Lamar jazz director, trombone professor dies at 65

J. Wayne Dyess: 1947-2013

J. Wayne Dyess, professor of trombone and director of jazz studies at Lamar University, died Wednesday, Feb. 27, at the Medical Center of Southeast Texas. He was 65.

Colleagues, former students and friends paid tribute to him as a world-class musician who was an even better human being . . .  an influential arranger . . . leader, founder, mentor and friend . . . as an inspirational teacher who made each student feel important . . . as one whose passion for music reached out to his audiences . . . as a great man full of humor and love of mankind.

Funeral services for Dyess will be at 2 p.m. Monday at Hillcrest Baptist Church, 3324 Park Drive in Nederland, with a gathering of family and friends from 3 to 6 p.m. Sunday, also at the church, under the direction of Broussard’s Mortuary in Nederland.

Dyess had been a member of the Lamar faculty since 1977, when he became assistant director of bands to now-President Jimmy Simmons.

“The first thing that distinguished him was his spectacular ability to play the trombone. He was a world-class trombonist,” Simmons said. “Moving on, there was his ability to inspire those who worked with him and those he taught. And there’s probably not a high school student in the state of Texas and surrounding states who didn’t play an arrangement that Wayne wrote. He was a gentle, kind, sincere friend to all. He was just a terrific person.”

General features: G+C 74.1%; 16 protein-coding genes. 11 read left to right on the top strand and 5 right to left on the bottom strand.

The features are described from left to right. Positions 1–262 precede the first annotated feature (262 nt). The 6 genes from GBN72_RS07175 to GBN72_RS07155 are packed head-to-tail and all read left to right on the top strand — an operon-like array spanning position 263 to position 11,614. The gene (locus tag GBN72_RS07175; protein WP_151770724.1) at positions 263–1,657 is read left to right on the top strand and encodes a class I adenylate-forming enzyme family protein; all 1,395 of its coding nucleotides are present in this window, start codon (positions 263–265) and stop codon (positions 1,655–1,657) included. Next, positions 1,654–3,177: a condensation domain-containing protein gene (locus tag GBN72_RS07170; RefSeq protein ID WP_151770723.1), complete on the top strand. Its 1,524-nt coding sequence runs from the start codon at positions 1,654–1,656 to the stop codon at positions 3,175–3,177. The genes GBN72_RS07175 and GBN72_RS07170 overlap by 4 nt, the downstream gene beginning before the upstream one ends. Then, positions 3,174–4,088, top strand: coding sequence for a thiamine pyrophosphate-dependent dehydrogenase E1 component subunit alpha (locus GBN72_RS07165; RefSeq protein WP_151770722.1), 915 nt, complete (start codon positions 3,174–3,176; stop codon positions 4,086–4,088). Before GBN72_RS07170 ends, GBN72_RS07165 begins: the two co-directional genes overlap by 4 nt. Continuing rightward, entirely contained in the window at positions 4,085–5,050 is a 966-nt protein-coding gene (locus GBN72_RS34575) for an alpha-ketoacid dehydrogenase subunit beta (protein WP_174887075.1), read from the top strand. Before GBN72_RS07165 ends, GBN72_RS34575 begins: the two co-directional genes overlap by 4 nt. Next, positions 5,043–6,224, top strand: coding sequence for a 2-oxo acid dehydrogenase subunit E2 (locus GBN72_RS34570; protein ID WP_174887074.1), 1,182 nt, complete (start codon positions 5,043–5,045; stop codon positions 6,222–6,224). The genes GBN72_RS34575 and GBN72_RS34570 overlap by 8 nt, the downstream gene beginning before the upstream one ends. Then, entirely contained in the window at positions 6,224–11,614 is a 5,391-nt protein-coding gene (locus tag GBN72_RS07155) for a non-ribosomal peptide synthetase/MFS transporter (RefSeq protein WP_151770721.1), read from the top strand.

Dyess was also the principal trombonist with the Symphony of Southeast Texas and performed regularly throughout the United States and internationally with several groups, including Keith Brion’s New Sousa Band and the Brass Band of Battle Creek (Michigan). From 1970 to 1974, Dyess was trombone soloist and section leader of the “World’s Finest” United States Navy Band. He led his own eight-piece band as well as an 18-piece rehearsal dance band.

Since the inception of the Lamarissimo! Concert Series in 1990, Dyess has conducted Lamar jazz bands, attracting such notable guest artists as pianist Shelly Berg, arranger-bandleader Marion Evans, musician-conductor-composer Bill Holman, trombonist Dave Steinmeyer, trumpeters Bobby Shew, Dennis Dotson and Walter White, and Grammy-winning composer and saxophonist Don Rollins, a Lamar alumnus, among others.  Dyess’ concerts paid tribute to jazz greats, from Glenn Miller (complete with music students performing as the Andrews Sisters) and Harry James to Count Basie and Frank Sinatra.

“From his humble beginnings in East Texas to his performances with the Navy Band, no performance was ever too grand nor too small for his musical passion to reach the audience,” said Scott Deppe, Lamar’s director of bands. “He inspired and supported all who knew him to try harder, experience more and reach for the sky.”

Dyess was the force behind the Night & Day Orchestra, whose website paid tribute to him as  “our leader, founder, mentor and friend . . . one of the good guys.”  The orchestra will continue to perform in his memory and will “continue to uphold his high standards of musicianship and celebration of one of America’s true art forms: Big Band dance, show and jazz music.”

Dyess graduated with a Bachelor of Music from Stephen F. Austin State University in Nacogdoches, where he was selected as music alumnus of the year in 1990 and inducted into the School of Music Wall of Honor. He earned his Master of Music from The Catholic University in Washington, D.C., and Doctor of Education from the University of Houston, having also completed additional graduate work at the University of Texas at Austin.